The Central Electricity Regulatory Commission (CERC), in a recent ruling, directed the solar developers to approach the procurers to mutually settle the ‘Change in Law’ claims on account of the imposition of safeguard duty.
The Commission added that the parties should approach the regulatory body only for the calculation of the quantum of compensation on account of the ‘Change in Law’ event.
Azure Power Forty One and Azure Power Maple, two special purpose vehicles (SPVs) of Azure Power, had filed petitions seeking compensation under the ‘Change in Law’ clause of the power purchase agreements (PPAs) due to the imposition of safeguard duty.
In January 2019, the Solar Energy Corporation of India (SECI) had invited bids to select developers to develop 1,200 MW of interstate transmission system (ISTS)- connected solar projects.
Azure Power had emerged as one of the successful bidders and formed an SPV – Azure Power Forty One, for this particular project.
The developer executed the PPA with SECI on September 17, 2019, to sell 300 MW of solar power from the project at village Nooreki Bhurj in Jodhpur, Rajasthan.
In March 2019, SECI issued another tender to develop 1,200 MW of IST-connected solar power projects. Azure Power emerged as one of the successful bidders in this auction process.
Azure Power, under another SPV – Azure Power Maple, signed the PPA for this project with SECI on November 27, 2019, to generate 300 MW at village Sonanda Shekhasar in Jodhpur, Rajasthan.
The developers argued that due to the imposition of the safeguard duty in July 2020, the project cost had increased, and it should be treated as a ‘Change in Law’ event.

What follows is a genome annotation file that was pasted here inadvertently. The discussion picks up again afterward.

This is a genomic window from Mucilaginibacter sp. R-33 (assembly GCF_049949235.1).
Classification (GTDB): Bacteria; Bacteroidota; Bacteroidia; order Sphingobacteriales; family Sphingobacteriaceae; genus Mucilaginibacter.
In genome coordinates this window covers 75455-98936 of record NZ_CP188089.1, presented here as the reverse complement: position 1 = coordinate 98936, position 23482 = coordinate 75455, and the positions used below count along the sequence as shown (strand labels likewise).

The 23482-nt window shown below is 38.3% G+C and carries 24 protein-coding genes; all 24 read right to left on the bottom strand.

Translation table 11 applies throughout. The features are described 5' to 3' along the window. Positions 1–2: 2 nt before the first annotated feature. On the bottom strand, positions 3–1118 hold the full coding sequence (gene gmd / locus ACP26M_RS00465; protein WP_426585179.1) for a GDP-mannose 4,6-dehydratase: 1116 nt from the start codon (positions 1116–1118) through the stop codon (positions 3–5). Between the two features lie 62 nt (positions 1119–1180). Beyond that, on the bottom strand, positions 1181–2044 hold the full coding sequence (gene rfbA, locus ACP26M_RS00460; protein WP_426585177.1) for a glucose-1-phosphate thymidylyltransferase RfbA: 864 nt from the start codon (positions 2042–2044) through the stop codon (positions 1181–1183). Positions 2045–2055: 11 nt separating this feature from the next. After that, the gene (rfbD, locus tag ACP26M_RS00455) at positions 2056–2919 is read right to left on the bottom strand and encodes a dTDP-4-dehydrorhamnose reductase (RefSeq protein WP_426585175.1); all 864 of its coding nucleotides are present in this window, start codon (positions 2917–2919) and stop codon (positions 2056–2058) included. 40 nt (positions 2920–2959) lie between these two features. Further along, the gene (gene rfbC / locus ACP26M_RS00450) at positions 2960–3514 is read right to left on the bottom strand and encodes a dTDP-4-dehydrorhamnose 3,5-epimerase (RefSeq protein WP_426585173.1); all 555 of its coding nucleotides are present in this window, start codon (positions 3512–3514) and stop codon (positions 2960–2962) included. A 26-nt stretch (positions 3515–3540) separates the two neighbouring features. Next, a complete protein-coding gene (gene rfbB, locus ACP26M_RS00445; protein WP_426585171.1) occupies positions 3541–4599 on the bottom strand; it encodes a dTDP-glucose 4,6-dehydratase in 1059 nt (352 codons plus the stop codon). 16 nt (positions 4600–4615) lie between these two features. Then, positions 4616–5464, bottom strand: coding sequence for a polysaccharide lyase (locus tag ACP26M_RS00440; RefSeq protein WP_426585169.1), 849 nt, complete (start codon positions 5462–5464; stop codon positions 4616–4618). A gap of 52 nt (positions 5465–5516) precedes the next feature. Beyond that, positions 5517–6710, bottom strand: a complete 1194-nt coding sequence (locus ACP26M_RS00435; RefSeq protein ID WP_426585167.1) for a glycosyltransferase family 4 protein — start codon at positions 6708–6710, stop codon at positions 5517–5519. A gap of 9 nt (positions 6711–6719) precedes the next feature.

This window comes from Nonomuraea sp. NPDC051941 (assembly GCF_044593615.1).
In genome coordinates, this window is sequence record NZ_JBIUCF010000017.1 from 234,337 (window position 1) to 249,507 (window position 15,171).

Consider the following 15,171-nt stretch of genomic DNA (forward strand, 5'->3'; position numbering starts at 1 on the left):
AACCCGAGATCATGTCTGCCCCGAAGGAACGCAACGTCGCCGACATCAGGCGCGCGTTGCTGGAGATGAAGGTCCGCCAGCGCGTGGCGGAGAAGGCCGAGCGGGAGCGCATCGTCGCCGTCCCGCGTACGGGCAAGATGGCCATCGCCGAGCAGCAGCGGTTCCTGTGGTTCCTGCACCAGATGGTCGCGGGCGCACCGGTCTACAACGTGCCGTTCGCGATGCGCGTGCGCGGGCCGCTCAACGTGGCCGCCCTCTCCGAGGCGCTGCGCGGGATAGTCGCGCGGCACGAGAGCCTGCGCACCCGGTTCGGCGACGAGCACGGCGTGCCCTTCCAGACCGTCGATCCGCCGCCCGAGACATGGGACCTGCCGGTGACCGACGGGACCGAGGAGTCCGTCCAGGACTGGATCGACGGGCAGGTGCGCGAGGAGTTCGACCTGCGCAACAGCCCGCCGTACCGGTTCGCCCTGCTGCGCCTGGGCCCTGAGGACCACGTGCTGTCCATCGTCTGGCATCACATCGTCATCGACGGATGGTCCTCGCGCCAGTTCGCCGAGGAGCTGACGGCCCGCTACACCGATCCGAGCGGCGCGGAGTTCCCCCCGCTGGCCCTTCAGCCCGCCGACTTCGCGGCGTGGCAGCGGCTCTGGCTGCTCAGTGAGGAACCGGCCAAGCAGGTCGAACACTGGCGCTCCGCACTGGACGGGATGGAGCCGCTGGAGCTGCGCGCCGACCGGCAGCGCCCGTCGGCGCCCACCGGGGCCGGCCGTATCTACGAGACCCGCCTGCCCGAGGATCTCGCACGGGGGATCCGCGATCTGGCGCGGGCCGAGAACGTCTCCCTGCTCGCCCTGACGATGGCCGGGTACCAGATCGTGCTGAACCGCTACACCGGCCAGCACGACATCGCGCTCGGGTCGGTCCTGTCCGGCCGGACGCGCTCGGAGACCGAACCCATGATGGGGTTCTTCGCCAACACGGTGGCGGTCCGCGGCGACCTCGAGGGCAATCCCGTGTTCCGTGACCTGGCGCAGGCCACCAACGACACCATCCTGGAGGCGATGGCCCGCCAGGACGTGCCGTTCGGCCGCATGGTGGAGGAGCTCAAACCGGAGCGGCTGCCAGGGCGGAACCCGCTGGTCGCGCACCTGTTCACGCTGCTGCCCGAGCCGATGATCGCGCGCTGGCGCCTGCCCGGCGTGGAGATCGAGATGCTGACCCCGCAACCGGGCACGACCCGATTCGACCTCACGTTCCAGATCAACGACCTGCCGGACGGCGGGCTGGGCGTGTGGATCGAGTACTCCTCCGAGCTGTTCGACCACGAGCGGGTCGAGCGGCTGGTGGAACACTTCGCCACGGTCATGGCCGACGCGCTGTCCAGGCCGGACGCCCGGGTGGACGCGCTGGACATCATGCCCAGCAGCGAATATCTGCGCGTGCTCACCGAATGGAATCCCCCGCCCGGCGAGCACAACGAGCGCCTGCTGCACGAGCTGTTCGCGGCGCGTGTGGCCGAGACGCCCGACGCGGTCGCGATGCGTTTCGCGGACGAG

The developers demanded compensation for the increased amount and the carrying costs in their petition.
The Commission observed that in the case of a ‘Change in Law’ event, the affected parties must settle the dispute mutually and approach the Commission only to determine and verify the quantum of compensation.
Considering this, the Commission directed the developers to approach the procurers, in this case, SECI, to settle the compensation claims mutually.
After that, the developers can approach the Commission for the determination of the quantum of the impact of the ‘Change in Law’ event.
Recently, CERC directed Tata Power Renewable Energy to approach SECI to mutually settle ‘Change in Law’ claims due to the introduction of Goods and Services Tax (GST) on solar components.
Earlier, CERC had ruled that the affected parties should settle the ‘Change in Law’ claims mutually as per the terms of the PPA and approach the Commission only to verify the compensation amount. The Central Commission passed the order after hearing two petitions filed by SECI regarding compensation on the grounds of ‘Change in Law’ due to the imposition of safeguard duty.
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Rakesh Ranjan is a staff reporter at Mercom India. Prior to joining Mercom, he worked in many roles as a business correspondent, assistant editor, senior content writer, and sub-editor with bcfocus.com, CIOReview/Silicon India, Verbinden Communication, and Bangalore Bias. Rakesh holds a Bachelor’s degree in English from Indira Gandhi National Open University (IGNOU). More articles from Rakesh Ranjan.